Who Really Pays to Play? The role of student fees

Last Updated on March 28, 2012

Guest author: Dr. Michael Lorenzen

Dr. Michael Lorenzen is the principal owner of Collegiate Athletics Strategy Advising, a firm that provides advisement services to collegiate athletics administrators. He’s also a frequent guest contributor to BusinessofCollegeSports.com.

A rather important benchmark for intercollegiate athletics was established recently, albeit a bit under the radar in lovely San Diego, CA.  The undergraduate student body at the University of California, San Diego (UCSD) was given the opportunity to vote on something called the Division I Student Scholarships Referendum, which would have increased student fees by $165 per quarter in order to fund a transition for the athletic program (ICA) from Division II to Division I (http://as.ucsd.edu/ica/).  The status quo ICA operating fee was already $119.78 per quarter and the referendum would have raised it to $284.78.  Almost a third of the increase was slated to be set aside for financial need programs, but the remaining $117.15 was all for support of athletics. Without any other visible means to support the transition, the undergrads were being asked if they would put up the millions of dollars necessary to step up and swim in the bigger pool of the NCAA.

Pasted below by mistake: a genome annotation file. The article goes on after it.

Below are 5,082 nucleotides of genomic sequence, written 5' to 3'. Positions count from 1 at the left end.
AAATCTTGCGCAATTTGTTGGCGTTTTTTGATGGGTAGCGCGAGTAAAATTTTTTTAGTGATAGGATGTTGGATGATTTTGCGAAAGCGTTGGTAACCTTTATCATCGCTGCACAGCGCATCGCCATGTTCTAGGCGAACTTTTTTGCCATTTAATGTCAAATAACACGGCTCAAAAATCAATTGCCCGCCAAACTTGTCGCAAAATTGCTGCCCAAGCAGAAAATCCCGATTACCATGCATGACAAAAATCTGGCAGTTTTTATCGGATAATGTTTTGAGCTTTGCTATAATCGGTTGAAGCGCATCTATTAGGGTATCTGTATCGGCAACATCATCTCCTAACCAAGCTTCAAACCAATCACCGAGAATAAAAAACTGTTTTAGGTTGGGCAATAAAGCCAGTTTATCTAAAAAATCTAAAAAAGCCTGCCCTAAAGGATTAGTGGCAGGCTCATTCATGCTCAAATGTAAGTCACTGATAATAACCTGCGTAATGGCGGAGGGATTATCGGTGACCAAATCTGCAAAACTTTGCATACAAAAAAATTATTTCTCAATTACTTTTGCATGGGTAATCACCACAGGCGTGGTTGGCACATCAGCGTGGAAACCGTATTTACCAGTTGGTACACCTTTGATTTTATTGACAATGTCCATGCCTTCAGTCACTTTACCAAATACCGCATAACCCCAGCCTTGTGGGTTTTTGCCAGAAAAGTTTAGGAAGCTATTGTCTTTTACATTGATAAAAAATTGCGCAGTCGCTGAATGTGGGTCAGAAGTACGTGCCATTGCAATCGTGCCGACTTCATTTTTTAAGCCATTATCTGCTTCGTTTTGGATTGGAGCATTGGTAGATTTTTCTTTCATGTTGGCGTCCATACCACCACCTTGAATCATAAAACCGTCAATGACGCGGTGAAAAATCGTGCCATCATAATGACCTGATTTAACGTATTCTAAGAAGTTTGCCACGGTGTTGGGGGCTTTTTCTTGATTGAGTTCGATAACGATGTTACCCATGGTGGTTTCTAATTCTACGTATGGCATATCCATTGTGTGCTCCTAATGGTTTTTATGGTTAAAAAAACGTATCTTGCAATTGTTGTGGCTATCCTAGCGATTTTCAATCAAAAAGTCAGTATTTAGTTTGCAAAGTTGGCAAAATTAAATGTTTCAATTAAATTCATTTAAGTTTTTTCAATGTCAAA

The referendum came at a time when the state of California is in a deep financial hole and continuing to slash support for higher education.  Every school in the Cal State and University of California system has felt the impact and been forced to confront difficult new operating realities.  From 2010 to 2012, UCSD lost $70.5 million in state funding, which resulted in some pretty serious hardship for the school, including painful budget cuts to things like library funding and postponement of faculty recruitment.  Student fees in other areas have been raised on an annual basis and the amount of debt incurred by undergrads has jumped more than $3,000 over the last decade after inflation (http://as.ucsd.edu/docs/ICA_Election_Results_2012.pdf).